Summer break is here and while we’re all no doubt looking forward to a long break full of lazy mornings, exciting excursions and some well-deserved relaxing, the holidays are also a prime opportunity to make time for reading. Whether you’re looking to discover new knowledge, explore new worlds or enjoy a captivating story, there’s never any shortage of books, only time to read them.
The following summer reading recommendations are courtesy of Wellington’s fantastic librarian, Pippa Jacobi, who has something for every age group, as well as a suggestion for parents too. Enjoy the break and be sure to pick up a book!
I’m Going to Eat this Ant
Author: Chris Naylor-Ballesteros
A stylish, funny tale of an anteater who gets bored of eating ants….
Author: Dorothee de Monfreid
A lovely story about dogs featuring great illustrations and lots of new words.
You can build a farm anywhere and plant it with anything, a great rhyming book to read (out loud too) – a good read for the outdoor months.
Gaiman’s fable about a princess who cannot see and will not talk; all sorts of people are brought in to attempt to help her, but the hero of the story is a tiger. Beautifully illustrated.
Hilo – The Boy Who Crashed to Earth
There are three other adventures in this popular graphics series.
Lots –The Diversity of Life on Earth
Delicate illustrations – the more we look, the more we find. This book will keep you busy for hours, again and again.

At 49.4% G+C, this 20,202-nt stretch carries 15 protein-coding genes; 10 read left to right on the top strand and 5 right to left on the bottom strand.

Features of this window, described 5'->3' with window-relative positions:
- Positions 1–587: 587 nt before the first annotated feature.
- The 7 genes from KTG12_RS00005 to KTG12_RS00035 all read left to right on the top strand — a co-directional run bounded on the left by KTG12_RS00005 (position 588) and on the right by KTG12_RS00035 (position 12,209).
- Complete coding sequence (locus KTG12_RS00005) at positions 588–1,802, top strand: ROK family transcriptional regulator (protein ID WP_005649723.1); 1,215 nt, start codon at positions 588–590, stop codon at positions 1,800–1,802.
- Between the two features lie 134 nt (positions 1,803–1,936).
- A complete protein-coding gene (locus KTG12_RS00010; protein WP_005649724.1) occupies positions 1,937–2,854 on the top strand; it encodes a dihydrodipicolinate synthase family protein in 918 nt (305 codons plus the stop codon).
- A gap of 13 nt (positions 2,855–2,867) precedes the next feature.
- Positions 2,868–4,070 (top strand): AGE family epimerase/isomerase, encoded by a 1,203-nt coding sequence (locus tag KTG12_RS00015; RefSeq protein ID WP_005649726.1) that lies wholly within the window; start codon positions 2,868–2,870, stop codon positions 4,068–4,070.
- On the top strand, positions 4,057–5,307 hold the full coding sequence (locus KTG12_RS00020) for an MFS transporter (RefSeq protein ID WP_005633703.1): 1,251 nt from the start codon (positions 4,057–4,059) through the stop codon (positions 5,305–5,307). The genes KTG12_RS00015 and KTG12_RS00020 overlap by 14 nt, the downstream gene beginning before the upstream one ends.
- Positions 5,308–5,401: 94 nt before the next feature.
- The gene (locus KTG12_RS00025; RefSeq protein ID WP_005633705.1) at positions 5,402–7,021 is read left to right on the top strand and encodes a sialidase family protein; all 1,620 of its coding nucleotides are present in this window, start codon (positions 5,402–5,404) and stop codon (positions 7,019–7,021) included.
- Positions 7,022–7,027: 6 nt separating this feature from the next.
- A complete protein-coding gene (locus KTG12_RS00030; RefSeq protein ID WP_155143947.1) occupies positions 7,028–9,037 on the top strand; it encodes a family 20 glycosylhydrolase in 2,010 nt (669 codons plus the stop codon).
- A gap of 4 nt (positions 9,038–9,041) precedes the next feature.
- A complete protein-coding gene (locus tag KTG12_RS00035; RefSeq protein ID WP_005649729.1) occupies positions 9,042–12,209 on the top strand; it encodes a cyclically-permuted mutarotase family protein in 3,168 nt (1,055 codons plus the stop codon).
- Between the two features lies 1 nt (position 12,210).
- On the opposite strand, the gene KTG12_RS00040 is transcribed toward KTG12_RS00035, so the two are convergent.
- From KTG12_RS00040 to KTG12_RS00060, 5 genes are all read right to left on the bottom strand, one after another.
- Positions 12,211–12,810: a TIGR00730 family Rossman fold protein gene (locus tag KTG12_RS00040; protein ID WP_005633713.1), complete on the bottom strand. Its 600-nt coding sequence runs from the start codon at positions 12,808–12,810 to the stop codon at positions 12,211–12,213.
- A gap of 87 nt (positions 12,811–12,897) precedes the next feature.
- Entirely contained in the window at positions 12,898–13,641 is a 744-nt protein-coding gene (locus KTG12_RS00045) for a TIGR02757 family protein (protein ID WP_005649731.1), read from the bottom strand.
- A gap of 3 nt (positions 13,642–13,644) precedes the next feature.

Mr.Shaha’s Recipes for Wonder
Feed your curiosity by opening this book and the kitchen cupboards on a rainy day. Written by a science teacher who will help provide you with answers to Why/What/How?
A large hardback but if you have room for it in your suitcase, there will be something in it for everyone. These are classic tales and modern exploits, real-life stories of extreme survival.
What not to do if you turn Invisible
Poor Ethel doesn’t want to be seen when she gets acne – so she makes herself invisible. It’s great fun at first, but it doesn’t last forever – funny and full of surprises.
The Secret of the Blue Glass
A classic story about a magical miniature family’s adventures in war time Japan. This is a quirkier version of an old favorite, The Borrower’s.
A book loosely based on The Tempest. Isolated on a remote island with her father when two strange boys wash up on the shore as a cataclysmic storm brews, Moss has to open her eyes and learn the truth aboutthe Old World.
An outstanding story of courage, dramatizing the landmine issue in Mozambique, if you read this book, you will want to know the rest of this frightened girl’s story. You can – Playing with Fire & The Fury in the Fire follow her story to adulthood.
An award-winning book that tells the story of the many lives haunted by the disappearance of a young girl in a small rural community. Another year passes with every chapter (there are 13).Life goes on, cows need to be milked, Christmas carols have to be sung, people grow apart and people get together. Children grow up.
The Children of Dynmouth
A dark and chilling tale which will make you think about how you are bringing up your children and in what kind of society. Sinister and threatening. Are we creating monsters or do they have a place in this world?